Understanding Fatigue Through High Energy X-ray Diffraction Studies
Understanding fatigue crack initiation in ductile metals remains a significant challenge for engineers despite decades of research. In this work, high energy x-ray diffraction techniques and analysis methods are implemented to nondestructively monitor structural changes within grains of polycrystals during fatigue loading conditions. First, experimental results are presented from a fully reversed incremental step test performed on a precipitation strengthened copper alloy. Crystal plasticity modeling results are compared to the experiments to identify similarities and differences in structural heterogeneity across four target grains. Next, a pure copper sample is examined, and x-ray diffraction-based metrics are developed to characterize the heterogeneity of orientation and strain across each grain. Hundreds of grains within the pure copper and copper alloy samples are compared though these metrics to reveal significant differences in the character of their grain-scale deformation during cycling. Finally, a pure copper sample is tested to a relatively large number of cycles. The experimentally measured heterogeneity metric values for each grain are superimposed onto a three-dimensional grain map to provide insight into the spatial distribution of deformation across the aggregate.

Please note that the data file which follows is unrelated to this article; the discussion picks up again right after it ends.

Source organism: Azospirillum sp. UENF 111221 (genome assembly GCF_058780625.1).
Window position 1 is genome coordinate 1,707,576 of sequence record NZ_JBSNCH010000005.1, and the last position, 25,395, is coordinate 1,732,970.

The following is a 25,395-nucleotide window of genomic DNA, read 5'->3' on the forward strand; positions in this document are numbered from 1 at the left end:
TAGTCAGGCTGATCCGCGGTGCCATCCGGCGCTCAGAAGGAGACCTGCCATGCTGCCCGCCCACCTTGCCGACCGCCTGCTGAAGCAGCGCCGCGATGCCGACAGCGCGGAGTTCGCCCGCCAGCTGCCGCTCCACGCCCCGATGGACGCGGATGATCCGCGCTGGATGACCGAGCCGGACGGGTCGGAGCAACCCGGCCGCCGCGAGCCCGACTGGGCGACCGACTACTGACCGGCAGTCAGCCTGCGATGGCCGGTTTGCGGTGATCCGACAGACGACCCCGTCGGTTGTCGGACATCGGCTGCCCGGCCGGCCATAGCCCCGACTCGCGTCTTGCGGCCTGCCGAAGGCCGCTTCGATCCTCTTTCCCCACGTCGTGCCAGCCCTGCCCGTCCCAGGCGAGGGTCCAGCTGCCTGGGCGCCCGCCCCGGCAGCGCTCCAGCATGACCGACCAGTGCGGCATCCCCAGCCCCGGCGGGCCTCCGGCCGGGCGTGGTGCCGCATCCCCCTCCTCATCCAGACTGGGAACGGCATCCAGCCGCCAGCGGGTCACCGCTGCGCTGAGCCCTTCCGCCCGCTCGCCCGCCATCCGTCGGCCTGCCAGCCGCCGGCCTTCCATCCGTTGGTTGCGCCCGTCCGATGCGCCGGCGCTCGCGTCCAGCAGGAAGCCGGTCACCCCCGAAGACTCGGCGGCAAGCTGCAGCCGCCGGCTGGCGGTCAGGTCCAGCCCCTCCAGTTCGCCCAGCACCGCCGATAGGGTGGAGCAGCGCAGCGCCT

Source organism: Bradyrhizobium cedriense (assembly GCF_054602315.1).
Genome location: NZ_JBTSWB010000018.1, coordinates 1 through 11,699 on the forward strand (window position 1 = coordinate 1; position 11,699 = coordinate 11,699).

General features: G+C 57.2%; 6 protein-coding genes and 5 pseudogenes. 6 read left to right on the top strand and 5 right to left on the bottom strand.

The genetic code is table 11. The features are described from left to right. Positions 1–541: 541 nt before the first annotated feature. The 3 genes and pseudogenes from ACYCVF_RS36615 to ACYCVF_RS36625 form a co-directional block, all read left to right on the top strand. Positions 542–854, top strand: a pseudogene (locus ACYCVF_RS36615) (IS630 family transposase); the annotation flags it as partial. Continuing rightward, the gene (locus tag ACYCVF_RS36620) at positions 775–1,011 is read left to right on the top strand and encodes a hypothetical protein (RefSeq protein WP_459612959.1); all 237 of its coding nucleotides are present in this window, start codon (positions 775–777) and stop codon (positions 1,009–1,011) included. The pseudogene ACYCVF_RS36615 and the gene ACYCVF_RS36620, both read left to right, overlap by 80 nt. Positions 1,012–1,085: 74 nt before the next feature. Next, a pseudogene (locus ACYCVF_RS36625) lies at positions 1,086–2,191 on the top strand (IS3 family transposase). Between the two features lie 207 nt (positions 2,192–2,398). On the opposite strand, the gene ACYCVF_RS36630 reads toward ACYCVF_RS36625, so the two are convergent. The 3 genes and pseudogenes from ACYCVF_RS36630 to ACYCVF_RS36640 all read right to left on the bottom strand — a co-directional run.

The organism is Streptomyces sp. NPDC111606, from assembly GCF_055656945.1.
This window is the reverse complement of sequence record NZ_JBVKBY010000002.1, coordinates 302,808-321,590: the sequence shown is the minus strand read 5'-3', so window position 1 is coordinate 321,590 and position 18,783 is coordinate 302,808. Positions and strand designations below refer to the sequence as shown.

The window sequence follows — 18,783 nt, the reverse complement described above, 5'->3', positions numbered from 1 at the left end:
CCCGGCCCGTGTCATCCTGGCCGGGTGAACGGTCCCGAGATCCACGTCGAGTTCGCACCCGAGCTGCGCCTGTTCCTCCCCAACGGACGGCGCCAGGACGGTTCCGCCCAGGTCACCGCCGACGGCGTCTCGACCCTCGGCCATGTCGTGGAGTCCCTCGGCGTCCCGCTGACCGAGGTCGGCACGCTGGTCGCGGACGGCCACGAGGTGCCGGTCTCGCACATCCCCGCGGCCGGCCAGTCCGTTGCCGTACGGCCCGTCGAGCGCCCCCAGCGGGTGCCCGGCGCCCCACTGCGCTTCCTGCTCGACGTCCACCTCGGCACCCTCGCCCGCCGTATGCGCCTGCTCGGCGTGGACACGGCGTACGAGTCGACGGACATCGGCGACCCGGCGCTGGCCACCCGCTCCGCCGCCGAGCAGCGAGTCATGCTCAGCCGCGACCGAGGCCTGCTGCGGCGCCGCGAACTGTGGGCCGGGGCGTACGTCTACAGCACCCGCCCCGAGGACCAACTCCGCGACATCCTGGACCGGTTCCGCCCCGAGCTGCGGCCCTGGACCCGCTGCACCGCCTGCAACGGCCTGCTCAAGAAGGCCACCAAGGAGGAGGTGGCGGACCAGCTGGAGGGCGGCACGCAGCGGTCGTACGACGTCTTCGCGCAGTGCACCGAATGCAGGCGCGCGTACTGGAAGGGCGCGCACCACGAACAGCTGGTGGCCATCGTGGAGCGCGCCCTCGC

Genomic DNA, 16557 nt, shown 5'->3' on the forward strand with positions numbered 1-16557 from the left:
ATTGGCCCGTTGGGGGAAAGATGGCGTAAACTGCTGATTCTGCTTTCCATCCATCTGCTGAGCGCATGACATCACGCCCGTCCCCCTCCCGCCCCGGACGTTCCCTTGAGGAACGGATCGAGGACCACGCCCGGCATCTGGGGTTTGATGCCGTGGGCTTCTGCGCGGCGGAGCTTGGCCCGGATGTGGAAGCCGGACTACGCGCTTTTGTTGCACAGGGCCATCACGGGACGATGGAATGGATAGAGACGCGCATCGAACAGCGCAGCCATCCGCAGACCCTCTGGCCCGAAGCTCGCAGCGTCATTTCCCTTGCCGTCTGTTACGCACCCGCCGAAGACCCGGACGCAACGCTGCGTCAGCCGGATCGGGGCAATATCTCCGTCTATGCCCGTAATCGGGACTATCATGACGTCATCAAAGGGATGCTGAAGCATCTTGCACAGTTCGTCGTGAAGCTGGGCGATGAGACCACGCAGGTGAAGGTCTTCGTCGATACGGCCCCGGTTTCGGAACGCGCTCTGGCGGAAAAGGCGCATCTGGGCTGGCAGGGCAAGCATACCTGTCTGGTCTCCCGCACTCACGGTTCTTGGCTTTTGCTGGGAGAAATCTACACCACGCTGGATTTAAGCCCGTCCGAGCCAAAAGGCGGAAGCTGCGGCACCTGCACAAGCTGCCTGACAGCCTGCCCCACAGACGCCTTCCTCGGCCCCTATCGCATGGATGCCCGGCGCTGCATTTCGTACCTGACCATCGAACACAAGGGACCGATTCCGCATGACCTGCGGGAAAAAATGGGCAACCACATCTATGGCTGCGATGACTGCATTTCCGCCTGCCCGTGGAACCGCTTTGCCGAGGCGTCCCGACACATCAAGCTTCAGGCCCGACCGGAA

Copper; Crack Initiation; Crystal Plasticity Modeling; Ductile Metals; Fatigue; Mechanical engineering; X-Ray diffraction
Miller, Matthew Peter
Williams, James C.; Dawson, Paul Richard; Phoenix, Stuart Leigh
PHD of Mechanical Engineering
Doctor of Philosophy
dissertation or thesis